Article contributed by Jacquelyn Ekern, MS, LPC, President @ Eating Disorder Hope and Crystal Karges, MS, RDN, IBCLC, Special Projects Coordinator @ Eating Disorder Hope
The nature of addiction is complex and multifaceted, affecting an individual’s behavior and brain functions. Though addictions are typically relapsing and chronic, they are also treatable diseases that men and women can overcome with adequate care and intervention. Whether the addiction is to drugs, alcohol, or food, many commonalities link the nature of these vicious cycles. Understanding the root of an addiction is crucial to preventing the development of co-occurring disorders, or the combination of a mental disorder with an alcohol or drug use disorder.
Examples of co-occurring disorders include the combinations of alcoholism with a panic disorder, or a cocaine addiction with an eating disorder (such as Anorexia or Bulimia Nervosa). Though these disorders may interact differently among individuals, the mental health illness and alcohol/drug disorder can trigger or exacerbate the symptoms of one another. In addition to this, men or women struggling with co-occurring addictions will often experience more severe physical, emotional, and social problems. Individuals with an addiction to drugs/alcohol in addition to an eating disorder or a mental health disorder leads to increased vulnerability, largely because the worsening of one disease will impact the potential of relapse in the other.
According to the Substance Abuse and Mental Health Services Administration (SAMHSA), an estimated seven to ten million individuals in the United States have at least one mental disorder as well as an alcohol or drug use disorder . Research has also shown a high co-occurrence of eating disorders among women and men with substance abuse disorders, with women that have either a drug addiction or an eating disorder being more than four times as likely to develop the other disorder compared to women who had neither disorder . Other studies examining the relationship between substance abuse and eating disorders found that as eating disorders became more severe, the number of different substances used increased . The relationship established between substance abuse and eating disorders creates a vicious cycle where they feed on each other and increase their destructiveness.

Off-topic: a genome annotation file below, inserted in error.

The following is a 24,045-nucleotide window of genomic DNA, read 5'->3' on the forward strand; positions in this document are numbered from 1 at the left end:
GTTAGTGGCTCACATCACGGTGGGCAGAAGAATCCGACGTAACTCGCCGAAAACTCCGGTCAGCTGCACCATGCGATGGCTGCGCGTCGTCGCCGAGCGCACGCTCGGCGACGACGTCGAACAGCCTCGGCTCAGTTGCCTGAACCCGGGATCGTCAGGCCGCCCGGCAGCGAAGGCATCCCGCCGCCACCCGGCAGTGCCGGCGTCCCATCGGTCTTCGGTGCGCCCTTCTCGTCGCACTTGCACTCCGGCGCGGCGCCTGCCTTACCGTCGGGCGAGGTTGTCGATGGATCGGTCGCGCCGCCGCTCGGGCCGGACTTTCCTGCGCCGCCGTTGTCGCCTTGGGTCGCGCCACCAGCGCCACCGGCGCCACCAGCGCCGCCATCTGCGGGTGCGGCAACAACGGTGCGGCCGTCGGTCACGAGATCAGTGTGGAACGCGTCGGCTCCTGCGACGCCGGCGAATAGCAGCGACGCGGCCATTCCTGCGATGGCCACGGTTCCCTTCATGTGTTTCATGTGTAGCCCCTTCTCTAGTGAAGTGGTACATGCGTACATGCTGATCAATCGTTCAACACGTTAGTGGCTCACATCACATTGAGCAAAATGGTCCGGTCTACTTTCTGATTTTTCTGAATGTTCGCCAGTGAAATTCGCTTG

When painful situations arise, food and drugs often become the means for managing stress, especially in the absence of positive coping skills. A person who is seeking recovery from an eating disorder, for example, might turn to drugs or alcohol to cope with the difficulties encountered in recovery. In the same way, an individual recovering from a drug or alcohol addiction might develop disordered eating habits to compensate for the lack of chemical reinforcement they once received.
The combination of a substance addiction and mental disorder can be lethal, prying an individual into an endless cycle of deadly consequences if left untreated. Because of the potentially dangerous ways these two disorders can interact, professional treatment that addresses both diseases is crucial for recovery. Finding an integrated program that supports medical stabilization, nutritional rehabilitation, pharmacoatherapy, and psychosocial treatments can most effectively support recovery from both a substance addiction and eating disorder.
For the health care provider who is treating drug/alcohol addictions, being aware of the potential connections between substance abuse and eating disorders may be helpful in early identification of co-occurring disorders. Properly screening and assessing a patient for co-occurring disorders can lead to more effective interventions and treatment. On the other hand, if you or a loved one has been suffering with a substance addiction and eating disorder, understanding the relationship between these two diseases can reinforce your need for professional help and treatment. You have likely experienced the burden of two powerful disorders that could lead to the demise of your well-being and life. However, being aware of the resources and help that are available to you can empower your victory over these diseases. Reaching out for help is not an easy task, but it just might be the most significant step towards saving your life.
References:: ‘Co-Occurring Disorders’ Substance Abuse and Mental Health Services Administration (SAMHSA) – http://www.dpt.samhsa.gov/comor/Co-occuring.aspx : ‘Clients with Substance Use and Eating Disorders’ Substance Abuse and Mental Health Services Administration (SAMHSA) – http://store.samhsa.gov/shin/content/SMA10-4617/SMA10-4617.pdf